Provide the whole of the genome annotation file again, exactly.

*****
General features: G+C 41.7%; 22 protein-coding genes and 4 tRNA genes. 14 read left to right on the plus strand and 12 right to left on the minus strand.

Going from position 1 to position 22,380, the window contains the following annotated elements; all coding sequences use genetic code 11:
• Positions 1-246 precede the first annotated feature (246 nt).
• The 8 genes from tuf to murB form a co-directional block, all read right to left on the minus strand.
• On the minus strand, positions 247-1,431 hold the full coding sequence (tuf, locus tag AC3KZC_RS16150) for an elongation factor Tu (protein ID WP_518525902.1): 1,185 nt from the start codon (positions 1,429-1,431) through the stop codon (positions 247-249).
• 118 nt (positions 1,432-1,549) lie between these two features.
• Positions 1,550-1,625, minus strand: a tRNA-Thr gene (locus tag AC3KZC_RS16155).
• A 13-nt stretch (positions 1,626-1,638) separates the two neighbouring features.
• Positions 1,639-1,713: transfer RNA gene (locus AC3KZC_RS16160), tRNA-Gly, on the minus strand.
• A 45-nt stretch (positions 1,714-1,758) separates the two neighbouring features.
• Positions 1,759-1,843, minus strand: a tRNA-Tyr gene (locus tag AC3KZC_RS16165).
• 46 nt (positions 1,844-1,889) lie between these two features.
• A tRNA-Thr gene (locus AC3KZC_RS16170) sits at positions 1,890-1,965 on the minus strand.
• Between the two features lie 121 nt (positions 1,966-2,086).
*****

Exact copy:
General features: G+C 41.7%; 22 protein-coding genes and 4 tRNA genes. 14 read left to right on the plus strand and 12 right to left on the minus strand.

Going from position 1 to position 22,380, the window contains the following annotated elements; all coding sequences use genetic code 11:
• Positions 1-246 precede the first annotated feature (246 nt).
• The 8 genes from tuf to murB form a co-directional block, all read right to left on the minus strand.
• On the minus strand, positions 247-1,431 hold the full coding sequence (tuf, locus tag AC3KZC_RS16150) for an elongation factor Tu (protein ID WP_518525902.1): 1,185 nt from the start codon (positions 1,429-1,431) through the stop codon (positions 247-249).
• 118 nt (positions 1,432-1,549) lie between these two features.
• Positions 1,550-1,625, minus strand: a tRNA-Thr gene (locus tag AC3KZC_RS16155).
• A 13-nt stretch (positions 1,626-1,638) separates the two neighbouring features.
• Positions 1,639-1,713: transfer RNA gene (locus AC3KZC_RS16160), tRNA-Gly, on the minus strand.
• A 45-nt stretch (positions 1,714-1,758) separates the two neighbouring features.
• Positions 1,759-1,843, minus strand: a tRNA-Tyr gene (locus tag AC3KZC_RS16165).
• 46 nt (positions 1,844-1,889) lie between these two features.
• A tRNA-Thr gene (locus AC3KZC_RS16170) sits at positions 1,890-1,965 on the minus strand.
• Between the two features lie 121 nt (positions 1,966-2,086).